Table 2. Effects of treatments on serum chemistry parameters in rats

4. Conclusions

Because of a lack of significant negative changes in the biochemical and hematological parameters of rats after 28 days daily feeding with treated wagashi with essential oils studied, it may be concluded that wagashi samples treated with each of essential oils of pimenta racemosa, cymbopogon citratus, ocimum gratissimum and syzygium aromaticum don’t appear to have significant toxicity. Further study on histological assessment may be done to confirm these results. Consumption of wagashi cheese treated with these oils may be promoted in order to profit of benefic effects of these oils and cheese wagashi.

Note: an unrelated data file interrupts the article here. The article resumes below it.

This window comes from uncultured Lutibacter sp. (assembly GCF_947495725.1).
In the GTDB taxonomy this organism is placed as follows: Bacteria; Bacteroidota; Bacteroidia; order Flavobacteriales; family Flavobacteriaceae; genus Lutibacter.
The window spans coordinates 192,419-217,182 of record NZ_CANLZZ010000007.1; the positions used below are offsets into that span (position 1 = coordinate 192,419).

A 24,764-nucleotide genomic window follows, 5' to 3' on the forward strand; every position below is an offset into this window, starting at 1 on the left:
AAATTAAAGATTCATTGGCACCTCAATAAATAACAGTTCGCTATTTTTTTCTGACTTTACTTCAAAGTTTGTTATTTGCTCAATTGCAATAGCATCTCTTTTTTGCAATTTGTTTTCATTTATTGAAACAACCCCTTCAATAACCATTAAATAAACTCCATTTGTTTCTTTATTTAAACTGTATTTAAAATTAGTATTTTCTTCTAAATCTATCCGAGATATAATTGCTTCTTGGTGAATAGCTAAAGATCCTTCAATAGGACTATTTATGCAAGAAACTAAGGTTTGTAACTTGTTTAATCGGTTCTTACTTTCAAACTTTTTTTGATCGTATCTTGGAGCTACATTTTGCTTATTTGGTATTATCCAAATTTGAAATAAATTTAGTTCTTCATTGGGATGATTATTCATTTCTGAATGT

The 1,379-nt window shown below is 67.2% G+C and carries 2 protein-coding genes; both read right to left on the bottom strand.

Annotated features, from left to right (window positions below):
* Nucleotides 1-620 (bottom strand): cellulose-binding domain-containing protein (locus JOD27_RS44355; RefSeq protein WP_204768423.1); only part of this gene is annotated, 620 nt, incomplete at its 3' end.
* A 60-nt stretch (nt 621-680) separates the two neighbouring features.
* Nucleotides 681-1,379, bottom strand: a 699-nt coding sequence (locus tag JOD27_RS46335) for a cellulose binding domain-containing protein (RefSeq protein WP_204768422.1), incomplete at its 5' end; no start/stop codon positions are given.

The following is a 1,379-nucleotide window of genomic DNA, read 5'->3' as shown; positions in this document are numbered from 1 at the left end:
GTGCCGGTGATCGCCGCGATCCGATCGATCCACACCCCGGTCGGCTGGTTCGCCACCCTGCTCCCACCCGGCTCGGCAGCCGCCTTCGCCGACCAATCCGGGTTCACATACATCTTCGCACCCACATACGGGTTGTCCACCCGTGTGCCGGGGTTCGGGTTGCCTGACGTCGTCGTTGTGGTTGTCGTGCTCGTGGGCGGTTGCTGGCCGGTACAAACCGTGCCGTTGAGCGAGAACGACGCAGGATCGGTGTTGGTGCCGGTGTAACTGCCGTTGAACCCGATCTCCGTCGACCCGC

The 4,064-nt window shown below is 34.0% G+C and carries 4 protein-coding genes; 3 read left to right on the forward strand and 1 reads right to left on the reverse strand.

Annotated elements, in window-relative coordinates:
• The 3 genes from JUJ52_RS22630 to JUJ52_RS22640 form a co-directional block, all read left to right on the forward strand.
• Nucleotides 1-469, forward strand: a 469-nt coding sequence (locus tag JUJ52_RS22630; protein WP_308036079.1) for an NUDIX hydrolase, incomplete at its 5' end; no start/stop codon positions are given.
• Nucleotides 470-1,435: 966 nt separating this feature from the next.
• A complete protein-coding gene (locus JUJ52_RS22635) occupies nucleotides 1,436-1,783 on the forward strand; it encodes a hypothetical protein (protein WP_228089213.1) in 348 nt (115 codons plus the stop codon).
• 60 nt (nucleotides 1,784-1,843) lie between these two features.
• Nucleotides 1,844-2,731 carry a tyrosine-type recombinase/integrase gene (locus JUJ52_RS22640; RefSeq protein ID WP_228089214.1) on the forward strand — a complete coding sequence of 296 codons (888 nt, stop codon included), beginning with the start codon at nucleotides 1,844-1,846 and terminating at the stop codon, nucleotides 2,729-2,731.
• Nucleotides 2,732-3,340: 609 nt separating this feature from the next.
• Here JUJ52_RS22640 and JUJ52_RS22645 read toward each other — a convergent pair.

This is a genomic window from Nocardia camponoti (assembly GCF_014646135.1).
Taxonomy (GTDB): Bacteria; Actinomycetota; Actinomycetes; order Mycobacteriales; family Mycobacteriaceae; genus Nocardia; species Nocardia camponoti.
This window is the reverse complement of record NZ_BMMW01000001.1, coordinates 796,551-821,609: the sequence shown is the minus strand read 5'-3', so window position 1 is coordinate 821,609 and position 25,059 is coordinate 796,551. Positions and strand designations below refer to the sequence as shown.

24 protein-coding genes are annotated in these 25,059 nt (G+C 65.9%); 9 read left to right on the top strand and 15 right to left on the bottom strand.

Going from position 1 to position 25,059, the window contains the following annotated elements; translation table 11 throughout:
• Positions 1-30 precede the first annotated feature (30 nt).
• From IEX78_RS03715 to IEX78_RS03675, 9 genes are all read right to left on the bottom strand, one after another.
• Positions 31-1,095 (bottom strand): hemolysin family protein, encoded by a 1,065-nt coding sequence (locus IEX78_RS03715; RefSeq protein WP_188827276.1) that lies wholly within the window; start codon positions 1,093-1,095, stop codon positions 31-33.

Authors are grateful to International Foundation for Science for their financial support through Individual grant E5390. They are also thankful to Dr Joseph Hounhouigan, Full Professor at University of Abomey-Calavi for his scientific contribution. Authors do not forget Mr Rodrigue Towanou, Ferdinand Dougnon, Hornel Koudokpon, François Dossa, Serge Ahounou and Lauris Fah for their invaluable technical contribution.